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Nigeria’s Main Rebel Group Declares 60-Day Cease-Fire


By Edward Johnson

July 15 (Bloomberg) — Nigeria’s main rebel group, the Movement for the Emancipation of the Niger Delta, declared a 60- day cease-fire in its campaign targeting oil and gas installations after authorities freed leader Henry Okah.

The cease-fire, which came into force at midnight local time, should “create an enabling environment” for talks with the government, MEND spokesman Jomo Gbomo said in an e-mailed statement today.

The government must withdraw forces from communities in the Gbaramatu area of the southern Delta state and allow displaced people to return to their homes as a “compulsory prelude” for talks, Gbomo said.

MEND made the release of Okah a key condition for ending its rebellion in the Niger River delta, home to Nigeria’s oil industry. Attacks have cut more than 20 percent of the nation’s crude exports since 2006.

The West African country has the continent’s largest hydrocarbon reserves and is the fifth-biggest source of U.S. oil imports. The country holds reserves of more than 36 billion barrels of crude and 187 trillion cubic feet of gas.

Levi Ajuonuma, spokesman for state-owned Nigerian National Petroleum Corp., didn’t immediately respond to an e-mailed request for comment.

Crude Rising

The cease-fire had no immediate impact on the oil market, with benchmark West Texas Intermediate crude rising as much as 0.6 percent in after-hours trading on the New York Mercantile Exchange after an industry report showed gasoline stockpiles in the U.S. declined.

Brent crude oil for August settlement rose 49 cents, or 0.8 percent, to $61.35 a barrel on London’s ICE Futures Europe Exchange at 10:38 a.m. in Sydney.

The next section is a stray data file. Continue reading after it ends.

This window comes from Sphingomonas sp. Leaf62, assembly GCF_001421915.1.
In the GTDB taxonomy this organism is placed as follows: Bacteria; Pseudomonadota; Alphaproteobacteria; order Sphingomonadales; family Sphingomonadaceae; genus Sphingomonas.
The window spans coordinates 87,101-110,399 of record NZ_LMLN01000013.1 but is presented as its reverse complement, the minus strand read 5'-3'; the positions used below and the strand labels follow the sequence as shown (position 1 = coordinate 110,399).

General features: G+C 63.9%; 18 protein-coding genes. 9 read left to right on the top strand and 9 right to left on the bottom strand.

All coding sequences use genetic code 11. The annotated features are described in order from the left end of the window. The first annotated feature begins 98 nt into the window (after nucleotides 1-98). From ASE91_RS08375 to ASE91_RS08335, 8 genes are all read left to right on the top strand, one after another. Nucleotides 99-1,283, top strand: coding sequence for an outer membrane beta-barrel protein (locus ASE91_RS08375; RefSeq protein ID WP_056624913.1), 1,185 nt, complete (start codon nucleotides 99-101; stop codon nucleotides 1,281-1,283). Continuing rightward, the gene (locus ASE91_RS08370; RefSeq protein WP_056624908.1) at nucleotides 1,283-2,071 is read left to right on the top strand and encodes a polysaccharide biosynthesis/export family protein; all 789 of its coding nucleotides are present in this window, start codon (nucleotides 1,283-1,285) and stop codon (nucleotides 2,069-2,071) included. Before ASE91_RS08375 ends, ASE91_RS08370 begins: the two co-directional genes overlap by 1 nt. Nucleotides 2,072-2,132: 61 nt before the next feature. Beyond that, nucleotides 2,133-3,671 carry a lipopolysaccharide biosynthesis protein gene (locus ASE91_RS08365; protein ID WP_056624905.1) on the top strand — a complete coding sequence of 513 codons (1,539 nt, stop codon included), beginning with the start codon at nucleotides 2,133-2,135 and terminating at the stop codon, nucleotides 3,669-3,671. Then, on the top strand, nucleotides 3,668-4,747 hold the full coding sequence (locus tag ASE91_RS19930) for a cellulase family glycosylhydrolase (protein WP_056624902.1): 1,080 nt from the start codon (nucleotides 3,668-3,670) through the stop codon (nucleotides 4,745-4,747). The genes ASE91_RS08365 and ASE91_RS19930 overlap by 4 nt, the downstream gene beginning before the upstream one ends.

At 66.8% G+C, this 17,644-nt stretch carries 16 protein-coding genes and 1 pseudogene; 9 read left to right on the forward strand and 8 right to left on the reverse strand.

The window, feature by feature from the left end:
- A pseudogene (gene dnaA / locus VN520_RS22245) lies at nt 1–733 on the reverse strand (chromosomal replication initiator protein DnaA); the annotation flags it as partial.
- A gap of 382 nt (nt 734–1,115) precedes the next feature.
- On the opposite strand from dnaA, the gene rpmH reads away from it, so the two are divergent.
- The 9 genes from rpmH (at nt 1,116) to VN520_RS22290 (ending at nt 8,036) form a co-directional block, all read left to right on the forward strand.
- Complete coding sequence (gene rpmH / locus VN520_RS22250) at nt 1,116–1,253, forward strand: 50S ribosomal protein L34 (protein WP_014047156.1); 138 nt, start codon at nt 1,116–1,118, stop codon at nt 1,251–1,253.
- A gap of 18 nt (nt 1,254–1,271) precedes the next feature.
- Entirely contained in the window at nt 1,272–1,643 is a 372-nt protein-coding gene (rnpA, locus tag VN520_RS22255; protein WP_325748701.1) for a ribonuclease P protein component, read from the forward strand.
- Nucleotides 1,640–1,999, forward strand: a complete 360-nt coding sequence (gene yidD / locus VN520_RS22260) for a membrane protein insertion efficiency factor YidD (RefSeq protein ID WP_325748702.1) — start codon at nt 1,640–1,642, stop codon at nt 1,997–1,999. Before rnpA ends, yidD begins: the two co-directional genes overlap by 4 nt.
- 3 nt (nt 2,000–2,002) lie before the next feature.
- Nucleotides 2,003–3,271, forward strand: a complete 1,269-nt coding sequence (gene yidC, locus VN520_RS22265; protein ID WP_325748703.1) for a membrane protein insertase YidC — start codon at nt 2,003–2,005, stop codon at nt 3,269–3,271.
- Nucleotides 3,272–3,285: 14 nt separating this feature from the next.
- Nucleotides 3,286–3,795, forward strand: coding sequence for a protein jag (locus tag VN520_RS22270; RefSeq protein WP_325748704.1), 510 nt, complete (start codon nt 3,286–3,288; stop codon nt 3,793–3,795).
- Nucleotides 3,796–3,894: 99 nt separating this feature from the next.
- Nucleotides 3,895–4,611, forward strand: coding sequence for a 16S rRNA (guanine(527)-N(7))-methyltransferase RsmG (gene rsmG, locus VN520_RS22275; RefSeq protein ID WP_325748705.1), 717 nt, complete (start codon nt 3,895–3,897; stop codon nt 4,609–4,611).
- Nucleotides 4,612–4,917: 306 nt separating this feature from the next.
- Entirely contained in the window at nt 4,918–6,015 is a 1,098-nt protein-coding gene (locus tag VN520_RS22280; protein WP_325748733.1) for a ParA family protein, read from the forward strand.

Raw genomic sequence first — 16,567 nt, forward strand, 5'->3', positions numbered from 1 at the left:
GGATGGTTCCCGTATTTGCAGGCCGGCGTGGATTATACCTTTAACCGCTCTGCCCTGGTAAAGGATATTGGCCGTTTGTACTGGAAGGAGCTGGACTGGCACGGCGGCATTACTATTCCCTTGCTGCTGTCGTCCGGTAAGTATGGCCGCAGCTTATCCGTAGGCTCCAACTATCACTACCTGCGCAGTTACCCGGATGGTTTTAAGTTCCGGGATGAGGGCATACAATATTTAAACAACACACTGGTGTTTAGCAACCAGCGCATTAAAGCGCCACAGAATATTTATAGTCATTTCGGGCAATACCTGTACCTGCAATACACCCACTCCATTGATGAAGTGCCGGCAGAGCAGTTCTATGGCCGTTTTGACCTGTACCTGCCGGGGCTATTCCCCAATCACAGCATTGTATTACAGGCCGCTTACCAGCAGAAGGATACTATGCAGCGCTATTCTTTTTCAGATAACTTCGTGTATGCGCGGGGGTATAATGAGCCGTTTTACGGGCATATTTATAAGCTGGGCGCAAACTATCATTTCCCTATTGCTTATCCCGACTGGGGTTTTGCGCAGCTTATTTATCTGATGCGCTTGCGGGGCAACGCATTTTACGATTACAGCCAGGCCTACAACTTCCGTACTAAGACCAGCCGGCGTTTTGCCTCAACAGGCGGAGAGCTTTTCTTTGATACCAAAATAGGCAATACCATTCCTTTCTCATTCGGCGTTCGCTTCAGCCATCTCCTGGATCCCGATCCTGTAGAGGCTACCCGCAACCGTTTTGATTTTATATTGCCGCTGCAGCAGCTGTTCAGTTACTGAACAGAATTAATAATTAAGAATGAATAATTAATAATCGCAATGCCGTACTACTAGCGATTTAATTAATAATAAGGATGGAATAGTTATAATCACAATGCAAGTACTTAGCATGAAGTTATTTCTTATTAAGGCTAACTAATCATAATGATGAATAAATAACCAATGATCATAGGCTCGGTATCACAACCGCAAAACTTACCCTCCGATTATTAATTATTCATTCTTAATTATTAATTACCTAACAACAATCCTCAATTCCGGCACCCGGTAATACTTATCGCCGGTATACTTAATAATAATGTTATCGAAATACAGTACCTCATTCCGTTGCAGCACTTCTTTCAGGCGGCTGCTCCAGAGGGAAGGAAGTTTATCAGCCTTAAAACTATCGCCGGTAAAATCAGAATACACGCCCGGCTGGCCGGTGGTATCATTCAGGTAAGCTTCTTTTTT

“Underlying tensions in the Nigerian oil complex remain and a cease-fire in the near term won’t get to the root of the problem,” said Yingxi Yu, a commodities analyst at Barclays Capital in Singapore.

Since MEND started its assault in January 2006, Royal Dutch Shell Plc, Chevron Corp. and Exxon Mobil Corp. have suffered attacks on plants and pipelines, curbing production of the light, sweet variety of oil favored by U.S. refiners.

Scott Walker, a Chevron spokesman based in Houston, didn’t immediately respond to an e-mail or phone call requesting comment on the cease-fire.

Intensified Attacks

MEND has intensified attacks against oil installations in the region since the military began an offensive against its positions in May. The rebels have claimed 24 raids on oil installations and one on a chemical tanker since May 25.

Oil production has fallen to less than half its capacity because of the escalation in fighting, with the country pumping 1.6 million barrels a day, compared with capacity of 3.2 million, the government said May 22.

President Umaru Yar’Adua has offered an amnesty to the rebels, giving fighters until Oct. 4 to surrender their weapons and renounce violence.

Okah was arrested in Angola in September 2007 on suspicion of gun-running and deported to Nigeria in February last year to face a treason trial. He is suffering from a kidney ailment, his lawyers say. The rebel leader was released two days ago by Nigerian authorities after all charges against him were withdrawn.

Oil Wealth

The group says it is fighting for a greater share of the delta’s oil wealth for local people. Communities in the Niger Delta, a 70,000-square-kilometer (27,000-square-mile) maze of rivers and creeks forming one of the world’s biggest remaining areas of mangroves, are among Nigeria’s poorest, with unemployment over 90 percent in some areas.

The region contains more than 600 oil and gas fields onshore and in nearby Atlantic shallow waters, linked to pumping stations and terminals by about 6,000 kilometers (3,729 miles) of pipelines, according to the International Energy Agency.

Sabotage at Shell’s oil plants in the delta region, where it is the largest international producer, is the main reason behind an increase in worker deaths and oil spills last year, the company said at its annual general meeting at The Hague on May 19.

To contact the reporter on this story: Ed Johnson in Sydney at [email protected].

Last Updated: July 15, 2009 00:47 EDT and its sister non-profit websites,,,,,, and are owned by John Donovan. There is also a Wikipedia feature.

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